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Federal Election 2019 Meet the Candidates: Conservative Sam Lilly

Lilly says affordability is the biggest issue for him in this campaign

Meet the Candidates Federal Election 2019 edition is The Gateway’s series of interviews with candidates running in Edmonton Strathcona. This is the third article of five. To read the first article click here. For the second, click here.

UPDATE: On 18 October 2019 a significant portion of the article was updated after candidate Sam Lilly responded to requests for interviews.

With the October 21 federal election fast approaching, The Gateway sat down and interviewed candidates from the major parties running in Edmonton Strathcona.

In the third instalment of this series, Conservative Party of Canada candidate for Edmonton Strathcona, Sam Lilly was interviewed. Initially, neither Lilly nor his campaign responded to five requests for interviews. After an article stating that Lilly did not respond to requests for interviews was published, Lilly reached out for comment.

The Gateway first reached out to Lilly on September 26. An email request was also sent that day. On October 3, another phone call and email request was submitted to Lilly’s campaign.

Additionally, The Gateway reached out to Lilly again on October 9 prior to the publication of this article. After hours of the article being published, Lilly responded to a request for an interview.

Lilly gave no reason for not responding to requests.

The Gateway had an interview with him on October 16.

According to Lilly’s website, he grew up in Fraser Valley, British Columbia. He served five years in the Canadian Armed Forces as a combat engineer. Afterwards, he spent 11 years working in casino investigations and compliance.

Responses have been edited for clarity and length.

The Gateway: Why did you decide to run in this election?

I decided to run because I am a strong believer in service to the community. I served our country as a proud Canadian soldier, and I have been involved in many charitable and service organizations, like the Rotary Club. It is important that Edmonton Strathcona have a representative who thinks of being a Member of Parliament as a service to the community rather than a job or an entitled reward.

What is the single issue that is most important to you?

The single biggest issue to me is affordability. I was raised in a single parent household and I know what its like when you are checking under the cushions for gas money at the end of the week. The federal government needs to do a better job of helping workers and families of all sorts get ahead, rather than focusing on what is good for wealthy business executives.

Nana Andoh Lilly’s empty seat at the Students’ Union hosted candidates forum on October 3 in which he declined to participate in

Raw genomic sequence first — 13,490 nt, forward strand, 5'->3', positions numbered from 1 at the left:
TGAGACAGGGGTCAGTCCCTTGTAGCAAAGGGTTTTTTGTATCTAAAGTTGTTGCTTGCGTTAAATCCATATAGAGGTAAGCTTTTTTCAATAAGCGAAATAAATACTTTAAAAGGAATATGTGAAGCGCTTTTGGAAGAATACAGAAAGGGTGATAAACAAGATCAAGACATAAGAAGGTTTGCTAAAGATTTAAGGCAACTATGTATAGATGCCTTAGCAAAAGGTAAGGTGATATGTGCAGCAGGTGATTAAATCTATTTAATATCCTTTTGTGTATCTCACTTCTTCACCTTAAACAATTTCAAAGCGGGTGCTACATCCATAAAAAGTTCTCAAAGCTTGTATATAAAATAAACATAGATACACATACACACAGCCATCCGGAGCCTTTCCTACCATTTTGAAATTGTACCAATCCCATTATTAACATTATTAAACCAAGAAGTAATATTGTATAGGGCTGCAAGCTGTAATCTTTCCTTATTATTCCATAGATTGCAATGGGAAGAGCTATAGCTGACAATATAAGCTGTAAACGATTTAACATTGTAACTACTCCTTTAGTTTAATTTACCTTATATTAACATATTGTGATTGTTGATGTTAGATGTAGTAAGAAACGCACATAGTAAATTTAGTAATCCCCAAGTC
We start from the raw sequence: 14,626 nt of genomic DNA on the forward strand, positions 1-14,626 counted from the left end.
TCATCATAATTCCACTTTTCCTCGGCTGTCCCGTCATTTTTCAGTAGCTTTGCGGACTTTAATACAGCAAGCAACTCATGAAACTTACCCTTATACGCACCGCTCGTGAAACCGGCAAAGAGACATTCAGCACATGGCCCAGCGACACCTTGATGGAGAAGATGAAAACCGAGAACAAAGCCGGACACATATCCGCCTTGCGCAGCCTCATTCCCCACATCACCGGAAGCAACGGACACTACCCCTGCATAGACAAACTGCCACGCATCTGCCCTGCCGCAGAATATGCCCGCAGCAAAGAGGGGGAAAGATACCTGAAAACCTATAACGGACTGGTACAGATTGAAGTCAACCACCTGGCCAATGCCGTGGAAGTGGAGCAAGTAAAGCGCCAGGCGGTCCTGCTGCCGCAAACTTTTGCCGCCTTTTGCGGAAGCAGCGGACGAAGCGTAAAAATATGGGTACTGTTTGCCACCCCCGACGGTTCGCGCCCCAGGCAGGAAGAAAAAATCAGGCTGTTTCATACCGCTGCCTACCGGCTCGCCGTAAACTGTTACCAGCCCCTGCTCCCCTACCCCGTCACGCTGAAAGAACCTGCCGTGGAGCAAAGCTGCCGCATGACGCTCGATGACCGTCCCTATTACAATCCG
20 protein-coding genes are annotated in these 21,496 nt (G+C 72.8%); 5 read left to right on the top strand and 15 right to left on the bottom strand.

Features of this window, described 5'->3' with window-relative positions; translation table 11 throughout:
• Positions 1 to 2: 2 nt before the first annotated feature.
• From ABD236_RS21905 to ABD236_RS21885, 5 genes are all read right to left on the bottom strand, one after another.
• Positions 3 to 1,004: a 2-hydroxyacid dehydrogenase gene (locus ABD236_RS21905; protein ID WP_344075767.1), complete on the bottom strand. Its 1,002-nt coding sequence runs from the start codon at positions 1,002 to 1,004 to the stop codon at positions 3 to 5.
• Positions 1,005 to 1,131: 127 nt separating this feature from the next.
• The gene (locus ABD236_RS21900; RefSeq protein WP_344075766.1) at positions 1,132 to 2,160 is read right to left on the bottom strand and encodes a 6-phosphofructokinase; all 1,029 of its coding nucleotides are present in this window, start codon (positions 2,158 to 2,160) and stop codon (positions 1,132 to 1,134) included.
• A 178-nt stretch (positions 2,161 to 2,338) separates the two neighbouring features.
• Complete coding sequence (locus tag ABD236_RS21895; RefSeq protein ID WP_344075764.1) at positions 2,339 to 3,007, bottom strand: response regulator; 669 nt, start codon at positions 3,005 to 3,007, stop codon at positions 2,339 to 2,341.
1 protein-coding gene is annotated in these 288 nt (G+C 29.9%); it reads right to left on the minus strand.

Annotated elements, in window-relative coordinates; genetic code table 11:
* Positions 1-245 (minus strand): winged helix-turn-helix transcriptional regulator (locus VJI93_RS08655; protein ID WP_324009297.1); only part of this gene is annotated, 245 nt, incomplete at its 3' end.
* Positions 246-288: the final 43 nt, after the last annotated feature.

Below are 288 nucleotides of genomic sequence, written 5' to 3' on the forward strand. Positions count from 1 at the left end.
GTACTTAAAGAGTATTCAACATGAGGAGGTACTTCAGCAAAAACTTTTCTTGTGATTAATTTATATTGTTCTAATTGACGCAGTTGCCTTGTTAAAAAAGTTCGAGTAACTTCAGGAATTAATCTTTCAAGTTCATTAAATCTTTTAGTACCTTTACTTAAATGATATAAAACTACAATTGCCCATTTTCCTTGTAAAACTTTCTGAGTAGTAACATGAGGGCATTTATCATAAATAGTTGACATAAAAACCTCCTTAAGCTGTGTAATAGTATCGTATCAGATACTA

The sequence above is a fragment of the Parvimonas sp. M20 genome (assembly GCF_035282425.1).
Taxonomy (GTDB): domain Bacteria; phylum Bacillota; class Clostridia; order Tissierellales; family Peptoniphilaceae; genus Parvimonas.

What is your stance on climate change? How will your party concretely work to address it?

Climate change is an important global issue and this is where I believe the Conservative Party plan stands out as being most effective. Rather than punishing individuals for essential activities like heating their homes, it is time to focus on the large emitters. A portion of their profits would be set aside for a fund to help advance technology that will reduce carbon emissions around the globe. We would also create incentives for green technology companies to create green jobs and scale up production right here in Canada. What is most important is that this is not a tax that simply goes into government revenue to be thrown around and mismanaged as we have seen in the last four years.

What is your party doing to support post-secondary education?

We have announced that a Conservative government would guarantee to maintain the funding structure of the Canada Social Transfer, which provinces use in part to fund post secondary education.

If you were to choose one initiative or area of policy, what makes your party stand out from the rest?

Only the Conservative party is discussing nation building projects like pipelines and a national energy corridor. Only the Conservative party is on the side of workers who rely on getting our products to market, while other parties either express outright opposition to projects like the Trans Mountain expansion or fail to adequately support it.

Now for a joke question. Dead or alive, who is your favourite Canadian Prime Minister or the one who inspires you the most?

John Diefenbaker is my favourite Prime Minister. He brought in the first Bill of Rights for Canada and his famous quote sums up for me what it means to be Canadian: “I am a Canadian, free to speak without fear, free to worship in my own way, free to stand for what I think right, free to oppose what I believe wrong, or free to choose those who shall govern my country. This heritage of freedom I pledge to uphold for myself and all mankind.”

Adam Lachacz

Adam Lachacz is the 2019-20 News Editor at The Gateway and previous Staff Reporter from 2018-19. He is a fourth-year student studying history and political science. While working for The Gateway he continues the tradition of turning coffee into copy.

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